7.3.3 Electrical transport processes

The data in Fig. 7.6 (b) showed that the permittivity of the samples above the percolation threshold φ > φc is very high and a relaxation transition appears, which shifts to higher frequencies with increasing CNT loading. This behavior is also observed for carbon black-filled elastomers (Klüppel, 2003; Meier et al., 2007) and can be explained qualitatively by a combined effect of nanoscopic gaps between the adjacent CNT and the predictions of the percolation models, e.g. the resistor-capacitor (RC) model (Kirkpatrick, 1973; Havlin and Bunde, 1991; Meier et al., 2007). In such systems there is no perfect electrical contact between the carbon clusters, due to a layer of ‘bound rubber’ that fills the gap between contacting clusters (Klüppel, 2003; Meier et al., 2007). Adopting an RC model of the percolation network, this small layer corresponds to a large contact resistance and a capacitance parallel to it (Fig. 7.10). This unit forms a micro capacitor with a capacity CG and the bound rubber a resistor RG. A detailed derivation can be found elsewhere (Sheng et al., 1978; Sichel et al., 1978; Klüppel, 2003, Meier et al., 2007; Meier and Klüppel, 2008). In the case of nanometer-sized gaps between the conducting particles, free electrons can tunnel from one particle to another.

7.10 Schematic representation of a percolation network based on CNT, description of the CNT–CNT connection as an RC-unit.

In this frame, the relaxation process can be referred to the movement of electrons by tunneling over these gaps. The characteristic frequency of the relaxation transition observed at high frequencies (~ 1 MHz) can be related to the distance between adjacent filler particles (Meier et al., 2007).

In detail, the resistivity can be calculated as a quantum mechanical tunneling current and does follows an exponential function of the gap distance δ:


where A is the cross-section of the gap, k0 describes the potential barrier with the potential height V, the Planck constant ħ and the electron mass me. The characteristic frequency of a tunneling process over such a CNT–CNT connection can then be described by Equation 7.3:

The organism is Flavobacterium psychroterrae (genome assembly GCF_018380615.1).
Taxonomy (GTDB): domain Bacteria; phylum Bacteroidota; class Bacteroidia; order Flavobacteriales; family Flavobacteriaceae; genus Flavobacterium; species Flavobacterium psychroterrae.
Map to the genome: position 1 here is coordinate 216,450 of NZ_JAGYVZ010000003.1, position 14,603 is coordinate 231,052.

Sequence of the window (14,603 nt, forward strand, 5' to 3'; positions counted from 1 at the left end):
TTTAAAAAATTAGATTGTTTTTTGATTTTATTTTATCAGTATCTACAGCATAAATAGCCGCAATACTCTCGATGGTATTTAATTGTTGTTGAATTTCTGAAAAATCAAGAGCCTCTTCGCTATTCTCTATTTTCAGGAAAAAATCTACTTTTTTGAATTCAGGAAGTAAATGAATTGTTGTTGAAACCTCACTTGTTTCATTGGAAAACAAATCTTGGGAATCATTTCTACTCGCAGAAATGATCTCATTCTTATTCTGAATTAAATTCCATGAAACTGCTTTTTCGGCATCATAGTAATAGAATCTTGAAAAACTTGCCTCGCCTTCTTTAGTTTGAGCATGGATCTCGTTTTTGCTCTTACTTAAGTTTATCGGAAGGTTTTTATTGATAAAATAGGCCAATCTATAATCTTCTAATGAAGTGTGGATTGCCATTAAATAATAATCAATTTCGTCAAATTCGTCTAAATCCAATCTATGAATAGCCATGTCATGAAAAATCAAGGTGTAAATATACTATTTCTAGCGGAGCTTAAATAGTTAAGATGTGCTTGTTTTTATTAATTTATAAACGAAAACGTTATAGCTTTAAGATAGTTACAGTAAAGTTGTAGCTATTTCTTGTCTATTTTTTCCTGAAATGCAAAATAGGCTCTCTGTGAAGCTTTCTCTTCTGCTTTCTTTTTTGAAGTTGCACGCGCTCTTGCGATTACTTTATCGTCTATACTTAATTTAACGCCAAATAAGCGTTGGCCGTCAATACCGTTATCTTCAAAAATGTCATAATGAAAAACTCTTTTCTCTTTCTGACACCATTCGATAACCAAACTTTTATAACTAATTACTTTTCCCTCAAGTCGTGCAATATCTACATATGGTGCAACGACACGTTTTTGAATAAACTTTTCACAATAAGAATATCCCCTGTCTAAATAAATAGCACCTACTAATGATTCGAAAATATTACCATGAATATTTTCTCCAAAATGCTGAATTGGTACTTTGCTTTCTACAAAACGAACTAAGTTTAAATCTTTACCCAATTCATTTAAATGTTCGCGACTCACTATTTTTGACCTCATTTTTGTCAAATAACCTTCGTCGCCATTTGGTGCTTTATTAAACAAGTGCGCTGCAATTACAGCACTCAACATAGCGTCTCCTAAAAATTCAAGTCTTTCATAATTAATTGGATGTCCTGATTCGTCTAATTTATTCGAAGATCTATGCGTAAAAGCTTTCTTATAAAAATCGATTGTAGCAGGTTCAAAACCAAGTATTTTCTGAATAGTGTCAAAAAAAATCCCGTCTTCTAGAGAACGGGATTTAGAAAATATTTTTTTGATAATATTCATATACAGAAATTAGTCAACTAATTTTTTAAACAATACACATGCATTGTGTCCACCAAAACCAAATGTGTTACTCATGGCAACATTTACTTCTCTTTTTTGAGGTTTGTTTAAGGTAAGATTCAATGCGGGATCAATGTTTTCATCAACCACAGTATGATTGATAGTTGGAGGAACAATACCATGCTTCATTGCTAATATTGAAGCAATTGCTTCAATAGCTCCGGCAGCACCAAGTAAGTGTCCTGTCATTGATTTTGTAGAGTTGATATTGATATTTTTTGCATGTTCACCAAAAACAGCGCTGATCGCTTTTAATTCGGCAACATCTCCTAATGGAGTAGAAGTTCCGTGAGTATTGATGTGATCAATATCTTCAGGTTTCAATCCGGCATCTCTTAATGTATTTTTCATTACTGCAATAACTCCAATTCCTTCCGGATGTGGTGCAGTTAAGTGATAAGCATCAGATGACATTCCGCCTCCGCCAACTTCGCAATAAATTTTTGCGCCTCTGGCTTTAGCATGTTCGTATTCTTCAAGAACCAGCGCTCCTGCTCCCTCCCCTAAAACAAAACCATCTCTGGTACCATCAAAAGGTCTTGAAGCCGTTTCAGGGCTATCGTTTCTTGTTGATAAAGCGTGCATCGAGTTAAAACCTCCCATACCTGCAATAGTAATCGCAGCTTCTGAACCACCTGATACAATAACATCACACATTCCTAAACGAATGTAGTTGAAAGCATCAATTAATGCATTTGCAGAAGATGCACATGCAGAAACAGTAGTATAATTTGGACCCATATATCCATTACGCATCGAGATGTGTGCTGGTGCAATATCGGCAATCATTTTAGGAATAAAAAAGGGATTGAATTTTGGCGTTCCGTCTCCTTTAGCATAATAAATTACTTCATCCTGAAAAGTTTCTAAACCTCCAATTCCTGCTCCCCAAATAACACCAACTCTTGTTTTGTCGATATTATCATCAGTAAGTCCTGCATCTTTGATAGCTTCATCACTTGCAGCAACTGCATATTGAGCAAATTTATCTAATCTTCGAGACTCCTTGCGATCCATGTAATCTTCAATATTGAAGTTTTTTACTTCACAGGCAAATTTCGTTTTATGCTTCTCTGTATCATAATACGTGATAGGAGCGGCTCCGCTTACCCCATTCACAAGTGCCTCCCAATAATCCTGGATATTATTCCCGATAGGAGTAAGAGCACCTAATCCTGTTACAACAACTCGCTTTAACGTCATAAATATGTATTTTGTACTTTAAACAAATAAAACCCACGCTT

Therefore, with the knowledge of the characteristic frequency ωG and the assumption of a typical potential barrier of V = 0.3 eV and a dielectric constant of the polymer in the gap of ε = 3 the gap distance can be calculated. We point out, that in (Sheng et al., 1978) and (Sichel et al., 1978), the value of V = 0.2 eV was assumed to be characteristic for carbon black polymer composites. The present somewhat larger choice of V = 0.3 eV is based on recent TEM investigations of the gap distance in carbon black–SBR composites (Fritzsche and Klüppel, 2008). It delivers slightly smaller values for δ.

The characteristic frequency ωG has been determined by a quantitative evaluation of the dielectric spectra by fitting Cole-Cole functions (Equation 7.4) simultaneously on the quantities ε′ and ε″:


As fit parameters beside the relaxation frequency mG, the DC conductivity odc, the relaxation strength Δε = εs–ε as well as the broadening parameter α are obtained. For the fitting procedure, one fit function was sufficient, additionally, the term for the DC conductivity has been added. It was clearly shown that the relaxation time τ =1/ω decreased with the rising CNT concentration, which is in correlation to the shift of the relaxation process to higher frequencies.

The resulting gap distances δ calculated in Equation 7.3 are plotted against the filler volume fraction in Fig. 7.11. Additionally, the dependence of the DC resistivity plateau measured at 0.1 Hz on the filler content is included. An important result in this context is that the gap distance δ is exponentially decreasing with increasing CNT concentration and does reach a plateau value. This behavior is identical to carbon black composites (Kohjiya et al., 2006; Fritzsche and Klüppel, 2008). Additionally, it can be stated that the decreasing gap distance is connected to a decreasing resistivity.

7.11 Percolation behavior of the plateau value of the AC resistivity for SBR/BR (70:30) and gap distances between nanotubes calculated by the RC model of the CNT network based on permittivity data.